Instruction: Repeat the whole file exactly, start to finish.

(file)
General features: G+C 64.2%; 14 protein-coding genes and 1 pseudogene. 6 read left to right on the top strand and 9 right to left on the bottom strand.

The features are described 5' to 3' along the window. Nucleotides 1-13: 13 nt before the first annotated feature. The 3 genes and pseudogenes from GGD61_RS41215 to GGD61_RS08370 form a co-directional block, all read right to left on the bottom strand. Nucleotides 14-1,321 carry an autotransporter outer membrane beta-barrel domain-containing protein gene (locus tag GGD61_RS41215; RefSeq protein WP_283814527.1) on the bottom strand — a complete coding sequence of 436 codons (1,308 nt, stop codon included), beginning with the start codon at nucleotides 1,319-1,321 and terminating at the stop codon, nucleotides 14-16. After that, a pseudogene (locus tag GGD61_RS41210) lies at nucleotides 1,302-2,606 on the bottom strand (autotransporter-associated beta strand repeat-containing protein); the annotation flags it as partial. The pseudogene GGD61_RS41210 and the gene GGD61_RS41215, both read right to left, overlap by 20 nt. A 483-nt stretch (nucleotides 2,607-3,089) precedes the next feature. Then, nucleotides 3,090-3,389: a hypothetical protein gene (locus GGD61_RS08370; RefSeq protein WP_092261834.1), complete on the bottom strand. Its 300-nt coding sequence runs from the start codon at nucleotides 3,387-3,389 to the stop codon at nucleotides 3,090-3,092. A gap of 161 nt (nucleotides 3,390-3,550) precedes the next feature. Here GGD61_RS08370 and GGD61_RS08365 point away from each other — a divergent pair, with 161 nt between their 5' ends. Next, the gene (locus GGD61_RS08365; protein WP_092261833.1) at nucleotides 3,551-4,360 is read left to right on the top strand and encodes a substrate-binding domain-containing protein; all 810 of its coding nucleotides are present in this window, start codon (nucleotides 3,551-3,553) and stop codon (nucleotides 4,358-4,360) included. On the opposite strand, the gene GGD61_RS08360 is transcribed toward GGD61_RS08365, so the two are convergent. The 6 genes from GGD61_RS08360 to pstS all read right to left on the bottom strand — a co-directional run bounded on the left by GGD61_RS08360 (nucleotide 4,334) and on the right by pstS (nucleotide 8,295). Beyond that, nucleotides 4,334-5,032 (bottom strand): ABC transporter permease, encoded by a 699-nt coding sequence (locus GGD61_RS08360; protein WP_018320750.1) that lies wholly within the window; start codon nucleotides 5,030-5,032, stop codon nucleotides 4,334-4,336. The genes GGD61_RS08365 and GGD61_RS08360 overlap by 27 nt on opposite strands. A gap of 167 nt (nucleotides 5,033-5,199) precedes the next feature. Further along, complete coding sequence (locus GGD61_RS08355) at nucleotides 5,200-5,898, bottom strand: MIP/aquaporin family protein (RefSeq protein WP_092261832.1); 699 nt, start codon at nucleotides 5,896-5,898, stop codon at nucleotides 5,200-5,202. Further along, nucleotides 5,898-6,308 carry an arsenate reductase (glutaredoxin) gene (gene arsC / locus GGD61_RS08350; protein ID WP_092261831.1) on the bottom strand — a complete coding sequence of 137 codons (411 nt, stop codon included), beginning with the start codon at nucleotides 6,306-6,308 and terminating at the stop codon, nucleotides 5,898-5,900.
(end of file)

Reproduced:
General features: G+C 64.2%; 14 protein-coding genes and 1 pseudogene. 6 read left to right on the top strand and 9 right to left on the bottom strand.

The features are described 5' to 3' along the window. Nucleotides 1-13: 13 nt before the first annotated feature. The 3 genes and pseudogenes from GGD61_RS41215 to GGD61_RS08370 form a co-directional block, all read right to left on the bottom strand. Nucleotides 14-1,321 carry an autotransporter outer membrane beta-barrel domain-containing protein gene (locus tag GGD61_RS41215; RefSeq protein WP_283814527.1) on the bottom strand — a complete coding sequence of 436 codons (1,308 nt, stop codon included), beginning with the start codon at nucleotides 1,319-1,321 and terminating at the stop codon, nucleotides 14-16. After that, a pseudogene (locus tag GGD61_RS41210) lies at nucleotides 1,302-2,606 on the bottom strand (autotransporter-associated beta strand repeat-containing protein); the annotation flags it as partial. The pseudogene GGD61_RS41210 and the gene GGD61_RS41215, both read right to left, overlap by 20 nt. A 483-nt stretch (nucleotides 2,607-3,089) precedes the next feature. Then, nucleotides 3,090-3,389: a hypothetical protein gene (locus GGD61_RS08370; RefSeq protein WP_092261834.1), complete on the bottom strand. Its 300-nt coding sequence runs from the start codon at nucleotides 3,387-3,389 to the stop codon at nucleotides 3,090-3,092. A gap of 161 nt (nucleotides 3,390-3,550) precedes the next feature. Here GGD61_RS08370 and GGD61_RS08365 point away from each other — a divergent pair, with 161 nt between their 5' ends. Next, the gene (locus GGD61_RS08365; protein WP_092261833.1) at nucleotides 3,551-4,360 is read left to right on the top strand and encodes a substrate-binding domain-containing protein; all 810 of its coding nucleotides are present in this window, start codon (nucleotides 3,551-3,553) and stop codon (nucleotides 4,358-4,360) included. On the opposite strand, the gene GGD61_RS08360 is transcribed toward GGD61_RS08365, so the two are convergent. The 6 genes from GGD61_RS08360 to pstS all read right to left on the bottom strand — a co-directional run bounded on the left by GGD61_RS08360 (nucleotide 4,334) and on the right by pstS (nucleotide 8,295). Beyond that, nucleotides 4,334-5,032 (bottom strand): ABC transporter permease, encoded by a 699-nt coding sequence (locus GGD61_RS08360; protein WP_018320750.1) that lies wholly within the window; start codon nucleotides 5,030-5,032, stop codon nucleotides 4,334-4,336. The genes GGD61_RS08365 and GGD61_RS08360 overlap by 27 nt on opposite strands. A gap of 167 nt (nucleotides 5,033-5,199) precedes the next feature. Further along, complete coding sequence (locus GGD61_RS08355) at nucleotides 5,200-5,898, bottom strand: MIP/aquaporin family protein (RefSeq protein WP_092261832.1); 699 nt, start codon at nucleotides 5,896-5,898, stop codon at nucleotides 5,200-5,202. Further along, nucleotides 5,898-6,308 carry an arsenate reductase (glutaredoxin) gene (gene arsC / locus GGD61_RS08350; protein ID WP_092261831.1) on the bottom strand — a complete coding sequence of 137 codons (411 nt, stop codon included), beginning with the start codon at nucleotides 6,306-6,308 and terminating at the stop codon, nucleotides 5,898-5,900.